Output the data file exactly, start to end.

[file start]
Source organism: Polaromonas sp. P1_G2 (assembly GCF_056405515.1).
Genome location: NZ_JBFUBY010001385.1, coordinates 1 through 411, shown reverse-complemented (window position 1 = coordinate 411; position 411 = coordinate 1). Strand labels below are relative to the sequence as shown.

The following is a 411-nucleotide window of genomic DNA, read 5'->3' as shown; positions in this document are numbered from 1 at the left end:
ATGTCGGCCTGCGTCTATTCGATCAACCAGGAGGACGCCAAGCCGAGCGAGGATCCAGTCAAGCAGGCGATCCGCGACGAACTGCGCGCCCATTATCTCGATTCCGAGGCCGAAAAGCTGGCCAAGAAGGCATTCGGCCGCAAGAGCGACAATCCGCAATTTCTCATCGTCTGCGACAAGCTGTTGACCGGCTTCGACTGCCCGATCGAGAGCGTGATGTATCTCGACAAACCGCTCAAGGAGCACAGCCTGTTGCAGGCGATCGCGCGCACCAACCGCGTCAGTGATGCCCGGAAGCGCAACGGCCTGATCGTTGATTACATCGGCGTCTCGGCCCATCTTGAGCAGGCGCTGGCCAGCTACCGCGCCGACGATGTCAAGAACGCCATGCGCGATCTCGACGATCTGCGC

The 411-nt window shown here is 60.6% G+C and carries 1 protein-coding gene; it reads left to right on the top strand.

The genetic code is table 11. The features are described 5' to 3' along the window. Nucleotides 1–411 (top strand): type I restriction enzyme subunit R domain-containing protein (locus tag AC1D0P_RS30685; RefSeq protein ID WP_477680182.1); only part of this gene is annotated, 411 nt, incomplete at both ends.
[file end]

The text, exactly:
Source organism: Polaromonas sp. P1_G2 (assembly GCF_056405515.1).
Genome location: NZ_JBFUBY010001385.1, coordinates 1 through 411, shown reverse-complemented (window position 1 = coordinate 411; position 411 = coordinate 1). Strand labels below are relative to the sequence as shown.

The following is a 411-nucleotide window of genomic DNA, read 5'->3' as shown; positions in this document are numbered from 1 at the left end:
ATGTCGGCCTGCGTCTATTCGATCAACCAGGAGGACGCCAAGCCGAGCGAGGATCCAGTCAAGCAGGCGATCCGCGACGAACTGCGCGCCCATTATCTCGATTCCGAGGCCGAAAAGCTGGCCAAGAAGGCATTCGGCCGCAAGAGCGACAATCCGCAATTTCTCATCGTCTGCGACAAGCTGTTGACCGGCTTCGACTGCCCGATCGAGAGCGTGATGTATCTCGACAAACCGCTCAAGGAGCACAGCCTGTTGCAGGCGATCGCGCGCACCAACCGCGTCAGTGATGCCCGGAAGCGCAACGGCCTGATCGTTGATTACATCGGCGTCTCGGCCCATCTTGAGCAGGCGCTGGCCAGCTACCGCGCCGACGATGTCAAGAACGCCATGCGCGATCTCGACGATCTGCGC

The 411-nt window shown here is 60.6% G+C and carries 1 protein-coding gene; it reads left to right on the top strand.

The genetic code is table 11. The features are described 5' to 3' along the window. Nucleotides 1–411 (top strand): type I restriction enzyme subunit R domain-containing protein (locus tag AC1D0P_RS30685; RefSeq protein ID WP_477680182.1); only part of this gene is annotated, 411 nt, incomplete at both ends.